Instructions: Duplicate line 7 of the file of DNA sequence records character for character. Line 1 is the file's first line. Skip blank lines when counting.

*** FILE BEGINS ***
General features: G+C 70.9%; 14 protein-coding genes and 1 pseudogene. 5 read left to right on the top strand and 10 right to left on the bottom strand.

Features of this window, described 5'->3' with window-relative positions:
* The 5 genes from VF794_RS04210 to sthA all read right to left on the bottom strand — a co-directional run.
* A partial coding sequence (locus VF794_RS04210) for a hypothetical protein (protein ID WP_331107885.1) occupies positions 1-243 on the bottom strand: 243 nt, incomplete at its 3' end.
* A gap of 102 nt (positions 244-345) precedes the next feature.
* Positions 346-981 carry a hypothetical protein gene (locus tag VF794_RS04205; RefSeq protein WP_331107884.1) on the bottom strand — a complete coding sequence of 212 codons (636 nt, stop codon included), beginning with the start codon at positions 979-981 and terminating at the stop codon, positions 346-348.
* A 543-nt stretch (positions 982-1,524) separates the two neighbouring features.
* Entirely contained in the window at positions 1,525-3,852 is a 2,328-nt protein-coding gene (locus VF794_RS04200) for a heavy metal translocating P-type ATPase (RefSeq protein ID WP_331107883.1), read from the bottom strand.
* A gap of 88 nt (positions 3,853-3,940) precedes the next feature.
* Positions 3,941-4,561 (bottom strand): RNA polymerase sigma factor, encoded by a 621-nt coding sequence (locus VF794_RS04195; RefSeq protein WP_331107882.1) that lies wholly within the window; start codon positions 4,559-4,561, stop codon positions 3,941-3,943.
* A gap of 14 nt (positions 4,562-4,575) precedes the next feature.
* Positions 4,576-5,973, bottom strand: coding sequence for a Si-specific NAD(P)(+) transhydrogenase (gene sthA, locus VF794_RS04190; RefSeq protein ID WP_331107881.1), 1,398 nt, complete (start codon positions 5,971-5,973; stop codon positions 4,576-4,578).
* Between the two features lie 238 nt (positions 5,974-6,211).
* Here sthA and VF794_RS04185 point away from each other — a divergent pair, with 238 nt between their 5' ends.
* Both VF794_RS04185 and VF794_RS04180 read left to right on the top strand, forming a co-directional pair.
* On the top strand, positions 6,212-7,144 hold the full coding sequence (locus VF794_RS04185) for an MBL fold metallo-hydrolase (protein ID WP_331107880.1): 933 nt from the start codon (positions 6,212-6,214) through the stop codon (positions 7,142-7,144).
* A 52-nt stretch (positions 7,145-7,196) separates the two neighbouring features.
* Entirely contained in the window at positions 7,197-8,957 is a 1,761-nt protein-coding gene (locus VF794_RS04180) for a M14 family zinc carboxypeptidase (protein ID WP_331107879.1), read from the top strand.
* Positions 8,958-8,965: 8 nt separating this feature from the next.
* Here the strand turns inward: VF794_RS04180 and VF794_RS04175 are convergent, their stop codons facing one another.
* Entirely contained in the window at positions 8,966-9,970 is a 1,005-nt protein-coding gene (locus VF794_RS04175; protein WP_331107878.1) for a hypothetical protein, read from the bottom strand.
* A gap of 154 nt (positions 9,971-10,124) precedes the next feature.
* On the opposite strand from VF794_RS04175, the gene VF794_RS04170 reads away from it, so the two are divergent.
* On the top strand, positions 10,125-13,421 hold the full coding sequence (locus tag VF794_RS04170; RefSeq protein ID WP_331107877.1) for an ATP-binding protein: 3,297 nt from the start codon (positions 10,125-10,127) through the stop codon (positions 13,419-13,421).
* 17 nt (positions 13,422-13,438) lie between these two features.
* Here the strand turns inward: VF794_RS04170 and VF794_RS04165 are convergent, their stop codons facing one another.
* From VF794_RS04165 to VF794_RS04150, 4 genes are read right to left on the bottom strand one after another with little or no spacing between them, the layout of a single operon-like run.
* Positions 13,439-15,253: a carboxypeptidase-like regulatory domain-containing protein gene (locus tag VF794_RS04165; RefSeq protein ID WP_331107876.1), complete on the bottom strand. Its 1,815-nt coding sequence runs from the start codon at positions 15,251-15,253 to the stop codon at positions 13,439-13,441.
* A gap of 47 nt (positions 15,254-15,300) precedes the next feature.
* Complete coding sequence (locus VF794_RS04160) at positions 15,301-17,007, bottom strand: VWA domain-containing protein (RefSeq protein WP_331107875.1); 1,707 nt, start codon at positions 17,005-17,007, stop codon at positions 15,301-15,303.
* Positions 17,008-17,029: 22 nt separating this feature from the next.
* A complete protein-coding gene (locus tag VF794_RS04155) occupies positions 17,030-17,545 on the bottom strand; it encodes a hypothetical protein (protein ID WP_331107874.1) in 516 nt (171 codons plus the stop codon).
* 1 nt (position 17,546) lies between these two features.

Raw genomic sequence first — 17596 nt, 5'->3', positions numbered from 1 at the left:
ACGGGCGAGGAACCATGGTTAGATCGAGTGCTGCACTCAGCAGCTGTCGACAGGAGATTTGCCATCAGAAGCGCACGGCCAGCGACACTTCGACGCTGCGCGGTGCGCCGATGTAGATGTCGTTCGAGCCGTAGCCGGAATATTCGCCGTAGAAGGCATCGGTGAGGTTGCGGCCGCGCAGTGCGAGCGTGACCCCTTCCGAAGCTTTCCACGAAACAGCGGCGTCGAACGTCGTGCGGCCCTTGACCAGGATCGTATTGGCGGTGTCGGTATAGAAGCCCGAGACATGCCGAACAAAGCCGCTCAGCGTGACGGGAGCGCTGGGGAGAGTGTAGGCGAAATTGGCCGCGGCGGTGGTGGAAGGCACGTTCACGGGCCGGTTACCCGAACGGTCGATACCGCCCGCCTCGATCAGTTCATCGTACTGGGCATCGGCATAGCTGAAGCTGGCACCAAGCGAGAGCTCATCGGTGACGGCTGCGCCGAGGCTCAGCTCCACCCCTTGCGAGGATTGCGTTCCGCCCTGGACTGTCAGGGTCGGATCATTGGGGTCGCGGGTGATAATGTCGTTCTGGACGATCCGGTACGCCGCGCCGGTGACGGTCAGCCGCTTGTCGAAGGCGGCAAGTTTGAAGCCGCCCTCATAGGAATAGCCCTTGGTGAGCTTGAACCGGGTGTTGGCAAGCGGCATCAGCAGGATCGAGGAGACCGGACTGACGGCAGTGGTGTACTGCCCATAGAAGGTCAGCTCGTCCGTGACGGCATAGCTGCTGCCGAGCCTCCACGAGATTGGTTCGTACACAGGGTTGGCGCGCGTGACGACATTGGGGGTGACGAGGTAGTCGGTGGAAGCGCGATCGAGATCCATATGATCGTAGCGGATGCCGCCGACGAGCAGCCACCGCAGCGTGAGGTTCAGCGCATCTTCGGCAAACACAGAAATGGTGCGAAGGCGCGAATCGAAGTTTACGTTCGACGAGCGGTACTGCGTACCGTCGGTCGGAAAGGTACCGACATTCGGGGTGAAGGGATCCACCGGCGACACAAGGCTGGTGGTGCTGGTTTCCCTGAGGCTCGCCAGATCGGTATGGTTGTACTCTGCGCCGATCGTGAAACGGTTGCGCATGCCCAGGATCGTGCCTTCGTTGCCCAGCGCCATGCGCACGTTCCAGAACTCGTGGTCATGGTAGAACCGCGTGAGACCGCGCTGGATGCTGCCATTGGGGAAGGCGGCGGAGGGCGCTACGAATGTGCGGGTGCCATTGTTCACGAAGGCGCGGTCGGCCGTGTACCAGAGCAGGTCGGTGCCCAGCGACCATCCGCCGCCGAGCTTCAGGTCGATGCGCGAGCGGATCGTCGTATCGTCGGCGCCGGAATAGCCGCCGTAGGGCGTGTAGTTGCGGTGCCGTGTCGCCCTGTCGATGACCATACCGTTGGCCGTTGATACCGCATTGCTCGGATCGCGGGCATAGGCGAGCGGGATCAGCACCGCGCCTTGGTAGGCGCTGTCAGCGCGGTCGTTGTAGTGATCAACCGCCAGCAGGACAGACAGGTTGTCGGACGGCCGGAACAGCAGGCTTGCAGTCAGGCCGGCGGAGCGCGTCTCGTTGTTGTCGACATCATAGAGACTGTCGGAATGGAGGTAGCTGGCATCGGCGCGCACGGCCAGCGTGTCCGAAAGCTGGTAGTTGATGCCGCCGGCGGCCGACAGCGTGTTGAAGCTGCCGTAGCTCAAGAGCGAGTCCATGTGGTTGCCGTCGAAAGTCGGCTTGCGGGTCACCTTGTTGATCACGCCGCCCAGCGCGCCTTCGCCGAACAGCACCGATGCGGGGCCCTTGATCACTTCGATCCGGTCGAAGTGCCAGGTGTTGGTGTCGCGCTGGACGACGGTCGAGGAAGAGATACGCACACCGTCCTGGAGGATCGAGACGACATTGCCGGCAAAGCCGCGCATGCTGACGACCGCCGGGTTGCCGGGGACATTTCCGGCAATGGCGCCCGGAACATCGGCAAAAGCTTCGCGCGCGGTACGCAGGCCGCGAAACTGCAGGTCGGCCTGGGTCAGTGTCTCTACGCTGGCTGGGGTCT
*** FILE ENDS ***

* A 543-nt stretch (positions 982-1,524) separates the two neighbouring features.